“All Quiet on the Western Front”: an anti-war movie that deserves an Oscar


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“All Quiet on the Western Front” deserves the Oscars’ Best Picture award tonight for its authentic yet engaging portrayal of war.

By Ian Cooper

“All Quiet on the Western Front” seemed doomed to fall short of expectations. Yet in Netflix’s quest to win the Best Picture award, tonight’s Oscars might just become its first.

The task of creating an anti-war film from the perspective of the Germans during World War I is daunting in itself, notwithstanding the pressure of adapting Erich Maria Remarque’s “Im Westen Nichts Neues” [In the West, Nothing New] — one of the greatest anti-war novels of all time. The film needed to live up to impossibly high standards.

In actuality, the German Netflix film, directed by Edward Berger, exceeded all expectations and provided a unique view into the futility of war. “All Quiet on the Western Front” is the only foreign film to secure a nomination for the Oscars’ Best Picture award, in addition to garnering nine other nominations. On the heels of a Best Picture win at the British Academy of Film and Television Arts award show, the German film now seeks to follow in the footsteps of the original film, which won Best Picture at the 1930 Oscars. 

The opening immediately introduces the viewer to 17-year-old Paul Baumer — played by rookie actor Felix Kammerer — who, alongside his friends, forges a signature to enlist in the German army; high with patriotic fervor, he marches to the frontline. He soon forms a friendship with Kat, played by Albrecht Shuch, an experienced soldier who had already fought on the frontline. From this point onward, the film transforms Paul’s patriotic adventure into a bleak depiction of the reality of war.

Tackling the contemporary stereotypes of heroes in war, Paul is never a hero or ingenious tactician. There’s nothing remarkable about him there are thousands more just like him. Berger demonstrates this in the opening with a scene in which German soldiers take their dead comrades’ uniforms and pile them into trucks, to be laundered and reused by the next batch of conscripts. Paul’s uniform still bears the name of the soldier who had previously worn it.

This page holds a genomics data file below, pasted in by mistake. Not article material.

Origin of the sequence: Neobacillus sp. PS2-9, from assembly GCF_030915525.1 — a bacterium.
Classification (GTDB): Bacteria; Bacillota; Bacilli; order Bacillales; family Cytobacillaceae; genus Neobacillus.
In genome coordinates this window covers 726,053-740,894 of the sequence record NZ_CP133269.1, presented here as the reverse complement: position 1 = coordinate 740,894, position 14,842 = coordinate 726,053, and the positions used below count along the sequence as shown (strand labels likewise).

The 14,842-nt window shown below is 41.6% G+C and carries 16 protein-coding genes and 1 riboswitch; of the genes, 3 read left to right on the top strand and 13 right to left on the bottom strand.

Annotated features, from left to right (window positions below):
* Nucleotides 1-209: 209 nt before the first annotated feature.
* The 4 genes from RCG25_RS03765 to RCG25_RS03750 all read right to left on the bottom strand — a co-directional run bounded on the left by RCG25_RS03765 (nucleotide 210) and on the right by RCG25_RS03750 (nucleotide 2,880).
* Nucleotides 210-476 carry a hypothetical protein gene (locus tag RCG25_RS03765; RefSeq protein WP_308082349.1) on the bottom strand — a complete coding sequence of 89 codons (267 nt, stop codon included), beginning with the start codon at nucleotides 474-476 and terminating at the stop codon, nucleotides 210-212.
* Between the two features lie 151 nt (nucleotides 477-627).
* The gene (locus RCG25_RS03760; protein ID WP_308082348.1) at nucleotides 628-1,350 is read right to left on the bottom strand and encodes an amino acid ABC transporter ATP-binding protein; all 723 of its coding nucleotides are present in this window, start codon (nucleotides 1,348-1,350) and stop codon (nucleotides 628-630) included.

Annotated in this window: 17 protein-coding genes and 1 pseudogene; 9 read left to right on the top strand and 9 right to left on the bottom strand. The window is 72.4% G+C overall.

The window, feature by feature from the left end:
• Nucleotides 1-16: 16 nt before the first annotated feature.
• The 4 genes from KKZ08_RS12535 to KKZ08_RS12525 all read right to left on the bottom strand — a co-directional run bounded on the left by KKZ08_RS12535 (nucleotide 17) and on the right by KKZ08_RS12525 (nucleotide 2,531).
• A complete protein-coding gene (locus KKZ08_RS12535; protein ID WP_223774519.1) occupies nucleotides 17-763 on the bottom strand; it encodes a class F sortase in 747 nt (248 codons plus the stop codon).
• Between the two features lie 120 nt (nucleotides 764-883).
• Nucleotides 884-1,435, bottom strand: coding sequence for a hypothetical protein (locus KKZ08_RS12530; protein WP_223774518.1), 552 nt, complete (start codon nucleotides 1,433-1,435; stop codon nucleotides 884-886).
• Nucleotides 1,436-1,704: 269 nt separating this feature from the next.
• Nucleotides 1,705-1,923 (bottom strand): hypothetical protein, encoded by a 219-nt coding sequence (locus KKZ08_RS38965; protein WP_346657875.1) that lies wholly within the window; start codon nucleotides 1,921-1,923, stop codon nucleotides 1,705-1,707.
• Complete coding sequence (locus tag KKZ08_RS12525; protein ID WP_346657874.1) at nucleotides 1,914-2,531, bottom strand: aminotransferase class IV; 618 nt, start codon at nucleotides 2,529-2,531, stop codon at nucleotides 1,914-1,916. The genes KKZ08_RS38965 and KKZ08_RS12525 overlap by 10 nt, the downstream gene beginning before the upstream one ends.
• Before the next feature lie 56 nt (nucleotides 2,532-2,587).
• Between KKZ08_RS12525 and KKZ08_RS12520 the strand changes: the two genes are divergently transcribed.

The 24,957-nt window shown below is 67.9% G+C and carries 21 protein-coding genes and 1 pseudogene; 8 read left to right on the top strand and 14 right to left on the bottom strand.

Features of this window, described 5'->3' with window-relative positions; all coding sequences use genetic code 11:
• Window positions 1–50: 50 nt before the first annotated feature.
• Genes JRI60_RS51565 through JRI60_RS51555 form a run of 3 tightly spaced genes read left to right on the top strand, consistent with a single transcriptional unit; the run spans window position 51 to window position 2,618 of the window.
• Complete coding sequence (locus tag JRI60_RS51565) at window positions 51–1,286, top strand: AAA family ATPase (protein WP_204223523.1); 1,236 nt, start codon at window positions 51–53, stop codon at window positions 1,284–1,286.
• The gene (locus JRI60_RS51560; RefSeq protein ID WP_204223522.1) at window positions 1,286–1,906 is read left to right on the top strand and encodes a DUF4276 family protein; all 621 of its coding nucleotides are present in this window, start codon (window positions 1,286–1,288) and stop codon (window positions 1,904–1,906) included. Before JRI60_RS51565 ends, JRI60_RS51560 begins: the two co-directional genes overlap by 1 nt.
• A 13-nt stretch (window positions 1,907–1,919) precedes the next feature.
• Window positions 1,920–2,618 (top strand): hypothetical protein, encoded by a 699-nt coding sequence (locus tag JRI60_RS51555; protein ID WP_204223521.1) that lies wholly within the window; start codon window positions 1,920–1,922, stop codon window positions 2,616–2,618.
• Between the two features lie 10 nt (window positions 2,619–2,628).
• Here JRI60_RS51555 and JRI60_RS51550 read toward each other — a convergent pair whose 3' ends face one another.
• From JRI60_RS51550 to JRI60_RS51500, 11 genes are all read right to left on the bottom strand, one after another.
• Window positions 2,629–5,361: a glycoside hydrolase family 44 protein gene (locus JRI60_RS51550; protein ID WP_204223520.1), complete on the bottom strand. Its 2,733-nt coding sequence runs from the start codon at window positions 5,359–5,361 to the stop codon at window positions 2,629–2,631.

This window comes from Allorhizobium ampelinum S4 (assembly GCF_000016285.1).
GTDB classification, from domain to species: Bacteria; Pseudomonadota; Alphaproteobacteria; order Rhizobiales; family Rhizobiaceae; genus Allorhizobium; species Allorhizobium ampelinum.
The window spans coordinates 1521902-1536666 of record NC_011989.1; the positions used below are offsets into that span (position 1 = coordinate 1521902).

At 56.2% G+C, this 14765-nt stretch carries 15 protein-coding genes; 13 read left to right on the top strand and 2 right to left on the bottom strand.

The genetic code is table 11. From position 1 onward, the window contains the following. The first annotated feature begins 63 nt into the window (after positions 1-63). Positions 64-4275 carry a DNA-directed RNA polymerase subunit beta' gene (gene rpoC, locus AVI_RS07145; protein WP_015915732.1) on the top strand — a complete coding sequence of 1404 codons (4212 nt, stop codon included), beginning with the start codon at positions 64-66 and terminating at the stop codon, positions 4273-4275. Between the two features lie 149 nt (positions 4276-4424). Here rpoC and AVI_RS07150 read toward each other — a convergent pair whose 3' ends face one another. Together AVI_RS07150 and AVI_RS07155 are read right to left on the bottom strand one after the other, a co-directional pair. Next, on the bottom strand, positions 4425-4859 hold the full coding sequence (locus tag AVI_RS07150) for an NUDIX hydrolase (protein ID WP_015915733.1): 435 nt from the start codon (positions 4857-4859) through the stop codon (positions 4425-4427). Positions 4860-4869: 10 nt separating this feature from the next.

The lack of individuality is an important symbol of the war because Paul never wears particularly unique clothing, furthering the idea that governments and militaries don’t acknowledge soldiers’ humanity. When Paul appears for the first time, he wears a school uniform and cap, matching his peers. Continuing into his military life, he wears the gray uniform of the German army, still only a cog in the war. 

This dehumanization is the main feature of a parallel plot that follows Matthias Erzberger, the chief of the German delegation that negotiated for an armistice with army leadership. Erzberger  — played by Daniel Brühl — first appears on screen at the German army headquarters, where he is collecting a new report on casualties. He tries to raise awareness of the futility of the war, but an aide predicts that his cries will go unanswered. This moment allows viewers to perceive the soldiers not as human but as statistics.

As the film follows Paul, it doesn’t gloss over any of his experiences. Paul is never visibly happy and instead feels only boredom, which is often replaced by fear or violence. At one point, Paul ends up engaged in a deeply emotional battle, stabbing a French soldier in a mud-filled bomb crater. After finding a photo of the soldier and his family, Paul desperately tries to save him, only to fail and see the man die before him. 

Although the film takes the mold of a war epic, it lacks the wartime glory or victory that the typical audience associates with the genre. The film doesn’t aim to do anything besides portray the reality of war — a reality that Paul must live, and alongside him, the viewer. There aren’t swelling themes to raise the mood, as composer Volker Bertelmann instead crafts a score with a unique sound: a trio of staccato drum beats that inject a uniquely terrifying feel to the film. This sound is applied liberally, dragging a viewer back into the reality of the war even when the film moves away from the battlefield. Somber and violent, the score paints images of fear that the characters feel. This feat earned the film an Oscar nomination for Best Original Score. 

Through its deeply personal and sometimes disturbing storytelling methods, “All Quiet on the Western Front” opens a new vein of anti-war thought. Berger draws attention to the subdued perspective of Germany, bringing a fresh take to a genre that has been dominated by glamorized accounts of war. “All Quiet on the Western Front” deserves the Oscars’ Best Picture award tonight for its authentic yet engaging portrayal of war.